(Mama Doris' Canned Figs)
There is no better preserve than home canned figs.
I grew up eating my mama's canned figs. The figs were always picked
fresh and canned that day. My mama has supplied me with home canned
figs all my life (am I spoiled or what!). The figs were always picked
from fig trees on the home place. The fig trees are older than I
am. The trees are probably the cultivar Celeste (paradisenursery.com),
which is the most common fig you'll find in home yards throughout the south.
is a very sweet fig and is excellent for canning
A couple of years ago I began facing a life changing
problem. Mama's fig trees are finally getting too old and do not
yield many figs, and my mama is not up to canning figs any more (gosh,
at 88 years of age, its about time she takes a break). Luckily, two
years ago Mrs. Ellamae Lege came to the rescue. Her husband, Mr.
John, comes fishing at a lake by our house, and as thanks Mrs. Ellamae
brought us a batch of home canned fig preserves (she always brings something
from her garden). And last year she brought a bucket of fresh picked
figs. So my wife and I decided to try canning our own figs.
Well, I called mama and asked her for her recipe and how she canned figs.
I had observed her canning all my life, but my job was only to screw the
lids down tight at the end. As it turns out, canning figs is pretty
darn simple. Also, I'm preparing for the future. Last summer
(2001), I air layered my mama's fig tree at the home place, and planted
it in a prime location in my yard in College Station. So in a few
years I'll be back in the fig picking business again.
the fig to sugar ratio is:
16 cups (1 gal) fresh figs, washed and destined
8 cups (about 4 lb) sugar
6-7 pint canning jars, with sealing lids and rings
1 part figs to 1/2 part sugar (volume/volume)
adjust the recipe to the amount of figs you
now this is something I have a lot of experience at; I may not have canned
figs until recently, but I sure spend a lot of time as a kid picking them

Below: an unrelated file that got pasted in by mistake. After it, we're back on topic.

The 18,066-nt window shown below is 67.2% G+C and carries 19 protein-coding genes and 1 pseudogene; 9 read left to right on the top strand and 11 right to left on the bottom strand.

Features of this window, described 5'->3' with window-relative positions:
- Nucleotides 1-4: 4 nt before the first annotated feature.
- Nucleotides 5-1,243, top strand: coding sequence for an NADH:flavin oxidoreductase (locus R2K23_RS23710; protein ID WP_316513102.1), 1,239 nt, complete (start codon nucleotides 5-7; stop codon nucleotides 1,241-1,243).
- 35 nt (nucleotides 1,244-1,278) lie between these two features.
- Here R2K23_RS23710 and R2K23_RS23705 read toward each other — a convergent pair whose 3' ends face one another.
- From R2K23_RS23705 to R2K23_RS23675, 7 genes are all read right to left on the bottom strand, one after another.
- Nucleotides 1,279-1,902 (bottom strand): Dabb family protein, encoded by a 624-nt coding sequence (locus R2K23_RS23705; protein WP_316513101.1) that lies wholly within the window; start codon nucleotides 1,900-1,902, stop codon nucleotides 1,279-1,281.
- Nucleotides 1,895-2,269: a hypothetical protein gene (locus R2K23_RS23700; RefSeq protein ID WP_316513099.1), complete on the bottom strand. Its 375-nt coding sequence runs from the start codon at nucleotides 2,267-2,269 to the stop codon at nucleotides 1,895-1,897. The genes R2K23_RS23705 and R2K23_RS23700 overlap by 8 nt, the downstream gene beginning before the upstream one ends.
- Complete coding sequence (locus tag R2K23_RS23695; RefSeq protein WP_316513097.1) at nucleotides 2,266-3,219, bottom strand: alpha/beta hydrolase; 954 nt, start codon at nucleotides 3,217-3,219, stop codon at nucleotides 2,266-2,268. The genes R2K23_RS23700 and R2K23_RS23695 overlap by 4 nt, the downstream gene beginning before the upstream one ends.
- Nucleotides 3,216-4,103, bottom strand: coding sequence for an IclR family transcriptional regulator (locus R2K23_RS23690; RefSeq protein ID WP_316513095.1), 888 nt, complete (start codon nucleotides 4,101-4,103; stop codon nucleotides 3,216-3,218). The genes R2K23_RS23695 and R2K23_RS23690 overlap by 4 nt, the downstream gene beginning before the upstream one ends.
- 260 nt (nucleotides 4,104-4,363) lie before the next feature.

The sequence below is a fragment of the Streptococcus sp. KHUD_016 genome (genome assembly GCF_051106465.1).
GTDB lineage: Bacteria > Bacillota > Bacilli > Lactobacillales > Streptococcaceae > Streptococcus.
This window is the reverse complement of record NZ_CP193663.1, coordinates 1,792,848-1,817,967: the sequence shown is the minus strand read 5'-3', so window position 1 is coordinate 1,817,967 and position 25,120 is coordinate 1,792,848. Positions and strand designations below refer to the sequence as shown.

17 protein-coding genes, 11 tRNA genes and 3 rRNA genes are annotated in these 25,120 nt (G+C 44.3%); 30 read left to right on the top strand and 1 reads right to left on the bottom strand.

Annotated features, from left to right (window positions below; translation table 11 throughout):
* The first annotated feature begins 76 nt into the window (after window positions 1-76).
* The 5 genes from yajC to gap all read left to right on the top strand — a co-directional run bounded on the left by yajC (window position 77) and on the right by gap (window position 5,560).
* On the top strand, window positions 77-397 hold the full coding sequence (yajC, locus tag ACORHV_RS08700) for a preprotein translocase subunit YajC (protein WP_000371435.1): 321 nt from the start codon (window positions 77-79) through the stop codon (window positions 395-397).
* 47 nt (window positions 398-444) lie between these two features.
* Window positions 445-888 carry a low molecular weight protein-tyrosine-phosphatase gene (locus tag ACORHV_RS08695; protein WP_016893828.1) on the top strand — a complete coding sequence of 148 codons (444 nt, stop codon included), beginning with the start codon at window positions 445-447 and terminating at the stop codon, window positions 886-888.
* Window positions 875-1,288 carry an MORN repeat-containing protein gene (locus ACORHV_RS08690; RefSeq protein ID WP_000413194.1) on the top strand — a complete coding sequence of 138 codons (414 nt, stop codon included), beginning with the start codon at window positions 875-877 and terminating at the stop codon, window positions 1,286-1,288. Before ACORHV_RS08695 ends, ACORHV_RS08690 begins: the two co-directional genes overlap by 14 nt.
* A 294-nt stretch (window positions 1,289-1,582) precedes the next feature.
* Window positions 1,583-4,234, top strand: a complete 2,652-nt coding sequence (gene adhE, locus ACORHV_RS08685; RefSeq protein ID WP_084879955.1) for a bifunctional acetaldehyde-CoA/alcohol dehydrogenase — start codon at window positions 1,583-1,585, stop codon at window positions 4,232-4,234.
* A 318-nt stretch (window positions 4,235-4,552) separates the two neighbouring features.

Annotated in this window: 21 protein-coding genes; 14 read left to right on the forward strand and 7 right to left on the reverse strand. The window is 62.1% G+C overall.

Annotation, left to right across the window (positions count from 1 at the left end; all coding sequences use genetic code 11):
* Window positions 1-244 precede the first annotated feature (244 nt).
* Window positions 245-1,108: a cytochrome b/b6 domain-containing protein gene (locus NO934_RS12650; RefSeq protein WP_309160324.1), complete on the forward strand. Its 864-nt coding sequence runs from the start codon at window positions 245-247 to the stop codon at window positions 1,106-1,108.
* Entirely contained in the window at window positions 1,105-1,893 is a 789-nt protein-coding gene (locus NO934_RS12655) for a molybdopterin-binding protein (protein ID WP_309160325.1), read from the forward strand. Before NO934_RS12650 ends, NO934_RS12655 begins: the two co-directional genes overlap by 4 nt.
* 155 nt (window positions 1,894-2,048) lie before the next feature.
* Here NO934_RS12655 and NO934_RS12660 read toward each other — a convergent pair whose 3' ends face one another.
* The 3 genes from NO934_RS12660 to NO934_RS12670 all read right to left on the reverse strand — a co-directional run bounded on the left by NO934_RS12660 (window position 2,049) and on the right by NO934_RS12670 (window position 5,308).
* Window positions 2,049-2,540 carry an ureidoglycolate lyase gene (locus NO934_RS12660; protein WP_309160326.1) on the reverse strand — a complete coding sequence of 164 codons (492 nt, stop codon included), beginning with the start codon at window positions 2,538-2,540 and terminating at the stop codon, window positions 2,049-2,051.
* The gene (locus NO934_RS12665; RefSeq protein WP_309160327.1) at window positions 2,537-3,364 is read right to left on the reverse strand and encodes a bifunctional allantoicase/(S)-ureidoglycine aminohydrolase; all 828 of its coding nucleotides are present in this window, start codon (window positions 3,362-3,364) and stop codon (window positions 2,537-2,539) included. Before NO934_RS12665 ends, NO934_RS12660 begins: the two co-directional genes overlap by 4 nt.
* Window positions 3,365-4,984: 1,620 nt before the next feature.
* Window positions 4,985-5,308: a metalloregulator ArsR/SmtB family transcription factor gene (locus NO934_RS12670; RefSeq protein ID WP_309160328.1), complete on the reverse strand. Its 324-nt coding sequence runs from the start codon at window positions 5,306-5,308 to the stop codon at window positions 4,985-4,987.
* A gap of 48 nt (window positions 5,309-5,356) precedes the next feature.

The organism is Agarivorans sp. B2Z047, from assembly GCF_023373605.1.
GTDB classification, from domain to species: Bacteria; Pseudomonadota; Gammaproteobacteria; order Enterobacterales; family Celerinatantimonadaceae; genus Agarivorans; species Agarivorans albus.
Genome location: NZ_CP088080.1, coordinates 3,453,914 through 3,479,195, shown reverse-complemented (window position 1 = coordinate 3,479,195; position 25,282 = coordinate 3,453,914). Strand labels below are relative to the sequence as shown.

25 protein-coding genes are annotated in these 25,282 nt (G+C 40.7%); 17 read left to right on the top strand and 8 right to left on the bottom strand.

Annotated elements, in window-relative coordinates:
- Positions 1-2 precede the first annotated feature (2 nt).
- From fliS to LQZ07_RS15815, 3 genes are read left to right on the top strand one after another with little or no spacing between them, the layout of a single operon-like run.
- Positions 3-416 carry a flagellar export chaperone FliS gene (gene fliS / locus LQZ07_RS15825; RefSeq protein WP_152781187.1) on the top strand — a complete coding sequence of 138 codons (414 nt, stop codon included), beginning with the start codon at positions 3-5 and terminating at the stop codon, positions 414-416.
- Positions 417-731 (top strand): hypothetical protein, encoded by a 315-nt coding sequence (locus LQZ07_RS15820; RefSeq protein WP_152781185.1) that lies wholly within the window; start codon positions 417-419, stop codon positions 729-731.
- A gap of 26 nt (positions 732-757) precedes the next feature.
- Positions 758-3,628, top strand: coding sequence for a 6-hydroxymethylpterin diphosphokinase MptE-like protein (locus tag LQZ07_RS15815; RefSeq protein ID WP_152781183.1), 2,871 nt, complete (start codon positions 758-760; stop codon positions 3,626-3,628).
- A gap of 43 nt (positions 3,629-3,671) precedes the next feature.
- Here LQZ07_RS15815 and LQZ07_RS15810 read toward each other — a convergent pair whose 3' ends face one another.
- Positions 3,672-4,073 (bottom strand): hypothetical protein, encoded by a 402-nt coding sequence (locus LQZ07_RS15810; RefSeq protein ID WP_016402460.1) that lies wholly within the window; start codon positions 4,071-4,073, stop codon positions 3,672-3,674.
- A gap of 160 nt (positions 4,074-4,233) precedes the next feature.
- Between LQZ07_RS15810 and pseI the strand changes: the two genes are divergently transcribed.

pick the figs that are soft and when the end of the fig is just starting
do not pick figs that are too soft or smell sour
the figs must be picked daily when the trees are bearing
do not pick figs after a heavy rain; if you expect a rain, get out and
pick them before it rains
fresh picked figs
|Wash and De-Stem Figs:
wash the freshly picked figs.
remove the stems (some leave the stems on, but who wants to remove them
at the table)
either can immediately, or store for no more than a day in the refrigerator
de-stem and wash figs
add 8 cups (about 4 lb) sugar to a large thick walled pot
stir in just enough water to dissolve the sugar, about 1 1/2 to 2
stir and bring to a boil for a couple of minutes until clear
add 16 cups (1 gal) washed, de-stemmed figs
the fig to sugar ratio is 1 part fig to 1/2 part sugar by volume;
adjust the recipe based on the volume of figs you have to can.
cook over low heat to maintain a slow boil
stir occasionally, but not so vigorously to mash the figs too much
do not cook over too high a heat or the figs will stick and burn
cook until syrupy and the figs are a light brown, about 2-3 hours
I like my figs mashed a bit, so I mash them lightly at the end; some
like to keep them as whole as possible - do what ever "floats your boat"
slow boil fig/sugar mixture
the figs are ready to can
when the mixture is syrupy
and the figs are light brown
|Prepare canning jars
clean pint and/or quart canning jars, rings and lids
it's a good idea to boil the jars, rings and lids to sterilize
Makes 6-7 pints of canned figs
fill the canning jars with the hot fig/syrup mixture to about a 1/4 to
1/2 inch from the top of the jar
wipe the top of the jar to assure there is no fig/syrup around the top
rim of the jar
place the lid on the top of the jar, and screw down the ring finger tight;
if you screw the lid down too tight, then air cannot escape during
in the next step and you may not get a good seal upon cooling
immerse the jars in a boiling water bath, and boil for 30 minutes
remove the jars from the bath and tighten down the ring
set the jars aside and allow to cool; as they cool you will hear the lids
pop when they seal
after the jars are cooled, check that all the lids have popped inward
do not store any jars whose lids do not seal
after the jars have cooled and sealed, you can remove the ring; any
with a loose lid that did not seal should be refrigerated and eaten
label and date the jars
pH, Acidity, Water Activity and Food Safety
My food science buddy Al tells me you want canned fruit to have an
acid pH of 4.6 or less to prevent anaerobic food poisoning bacteria from
growing . Figs are not very acid and have a pH of 4.9-5.0.
For this reason some recipes call for a teaspoon or so of lemon juice in
each jar before canning to make sure the pH is low enough. However,
my mother never added lemon juice, and we all survived. Another option
is to pressure cook the figs as one would low acid vegetables, but who
wants to do that! So my buddy Al tested some of my canned figs and
said they are safe because the sugar content is high enough to decrease
the "water activity" enough so that the pathenogic bacteria cannot grow.
You should decide if you want to be extra safe and add lemon juice.
Personally, I'll just stick to my mama's high sugar recipe. For more
detail to make your decision go to Canning
Foods At Home.
ladle hot figs into jars
seal and lightly boil in
water bath for 30 minutes
remove from water bath and
check that lids seal and
inward after cooling
label and date